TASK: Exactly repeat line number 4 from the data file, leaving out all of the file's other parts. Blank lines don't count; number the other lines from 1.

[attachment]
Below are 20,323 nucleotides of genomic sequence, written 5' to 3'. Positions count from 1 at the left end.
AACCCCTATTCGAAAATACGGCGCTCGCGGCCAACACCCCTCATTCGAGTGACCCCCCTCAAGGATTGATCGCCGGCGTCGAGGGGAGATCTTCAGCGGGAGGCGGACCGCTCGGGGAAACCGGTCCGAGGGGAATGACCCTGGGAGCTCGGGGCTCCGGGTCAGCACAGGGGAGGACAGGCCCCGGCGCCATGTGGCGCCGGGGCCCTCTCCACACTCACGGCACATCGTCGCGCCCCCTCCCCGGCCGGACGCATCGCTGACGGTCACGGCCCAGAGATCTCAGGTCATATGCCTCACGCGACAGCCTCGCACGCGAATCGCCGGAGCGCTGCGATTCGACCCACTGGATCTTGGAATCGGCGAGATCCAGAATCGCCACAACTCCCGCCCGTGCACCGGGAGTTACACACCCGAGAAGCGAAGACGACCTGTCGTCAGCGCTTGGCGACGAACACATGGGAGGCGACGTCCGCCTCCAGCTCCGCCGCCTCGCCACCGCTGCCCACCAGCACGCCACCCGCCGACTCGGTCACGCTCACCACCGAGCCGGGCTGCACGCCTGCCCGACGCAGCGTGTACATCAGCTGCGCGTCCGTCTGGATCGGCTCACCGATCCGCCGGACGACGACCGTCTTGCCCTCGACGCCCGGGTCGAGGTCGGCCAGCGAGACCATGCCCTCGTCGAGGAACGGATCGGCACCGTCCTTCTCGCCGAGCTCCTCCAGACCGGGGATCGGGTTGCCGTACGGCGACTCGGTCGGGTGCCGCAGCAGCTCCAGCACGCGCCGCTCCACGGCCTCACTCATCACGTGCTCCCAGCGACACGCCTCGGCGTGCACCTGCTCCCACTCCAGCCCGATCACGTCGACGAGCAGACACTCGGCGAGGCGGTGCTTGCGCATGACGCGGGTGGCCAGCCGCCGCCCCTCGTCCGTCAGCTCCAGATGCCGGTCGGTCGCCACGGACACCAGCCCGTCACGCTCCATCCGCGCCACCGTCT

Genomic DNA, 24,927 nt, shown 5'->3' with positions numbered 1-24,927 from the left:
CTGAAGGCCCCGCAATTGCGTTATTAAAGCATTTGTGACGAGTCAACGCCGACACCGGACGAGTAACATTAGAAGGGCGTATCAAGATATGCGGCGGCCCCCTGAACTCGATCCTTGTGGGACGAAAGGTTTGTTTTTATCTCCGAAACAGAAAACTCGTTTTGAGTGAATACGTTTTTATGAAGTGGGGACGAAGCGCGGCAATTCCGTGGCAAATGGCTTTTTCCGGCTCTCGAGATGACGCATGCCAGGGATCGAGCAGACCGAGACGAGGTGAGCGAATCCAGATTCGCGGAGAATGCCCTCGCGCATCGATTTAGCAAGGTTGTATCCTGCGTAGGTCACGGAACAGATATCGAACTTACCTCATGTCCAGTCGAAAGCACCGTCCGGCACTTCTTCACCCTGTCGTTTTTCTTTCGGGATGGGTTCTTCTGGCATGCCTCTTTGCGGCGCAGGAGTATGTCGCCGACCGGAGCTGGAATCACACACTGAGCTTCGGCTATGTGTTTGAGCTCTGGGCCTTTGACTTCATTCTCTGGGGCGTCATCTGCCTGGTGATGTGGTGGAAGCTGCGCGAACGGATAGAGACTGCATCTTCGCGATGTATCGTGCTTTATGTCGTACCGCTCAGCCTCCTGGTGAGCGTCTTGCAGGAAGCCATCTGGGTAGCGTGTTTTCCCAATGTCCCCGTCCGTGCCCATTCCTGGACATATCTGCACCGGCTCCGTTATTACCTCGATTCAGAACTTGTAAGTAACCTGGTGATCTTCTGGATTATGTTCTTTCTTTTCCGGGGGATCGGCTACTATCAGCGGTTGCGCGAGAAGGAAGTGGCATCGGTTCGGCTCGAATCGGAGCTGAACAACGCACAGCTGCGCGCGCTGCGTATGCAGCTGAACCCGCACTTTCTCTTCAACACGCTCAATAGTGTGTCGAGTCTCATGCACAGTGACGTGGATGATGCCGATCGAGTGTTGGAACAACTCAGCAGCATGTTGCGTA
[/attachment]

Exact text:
CTGAAGGCCCCGCAATTGCGTTATTAAAGCATTTGTGACGAGTCAACGCCGACACCGGACGAGTAACATTAGAAGGGCGTATCAAGATATGCGGCGGCCCCCTGAACTCGATCCTTGTGGGACGAAAGGTTTGTTTTTATCTCCGAAACAGAAAACTCGTTTTGAGTGAATACGTTTTTATGAAGTGGGGACGAAGCGCGGCAATTCCGTGGCAAATGGCTTTTTCCGGCTCTCGAGATGACGCATGCCAGGGATCGAGCAGACCGAGACGAGGTGAGCGAATCCAGATTCGCGGAGAATGCCCTCGCGCATCGATTTAGCAAGGTTGTATCCTGCGTAGGTCACGGAACAGATATCGAACTTACCTCATGTCCAGTCGAAAGCACCGTCCGGCACTTCTTCACCCTGTCGTTTTTCTTTCGGGATGGGTTCTTCTGGCATGCCTCTTTGCGGCGCAGGAGTATGTCGCCGACCGGAGCTGGAATCACACACTGAGCTTCGGCTATGTGTTTGAGCTCTGGGCCTTTGACTTCATTCTCTGGGGCGTCATCTGCCTGGTGATGTGGTGGAAGCTGCGCGAACGGATAGAGACTGCATCTTCGCGATGTATCGTGCTTTATGTCGTACCGCTCAGCCTCCTGGTGAGCGTCTTGCAGGAAGCCATCTGGGTAGCGTGTTTTCCCAATGTCCCCGTCCGTGCCCATTCCTGGACATATCTGCACCGGCTCCGTTATTACCTCGATTCAGAACTTGTAAGTAACCTGGTGATCTTCTGGATTATGTTCTTTCTTTTCCGGGGGATCGGCTACTATCAGCGGTTGCGCGAGAAGGAAGTGGCATCGGTTCGGCTCGAATCGGAGCTGAACAACGCACAGCTGCGCGCGCTGCGTATGCAGCTGAACCCGCACTTTCTCTTCAACACGCTCAATAGTGTGTCGAGTCTCATGCACAGTGACGTGGATGATGCCGATCGAGTGTTGGAACAACTCAGCAGCATGTTGCGTA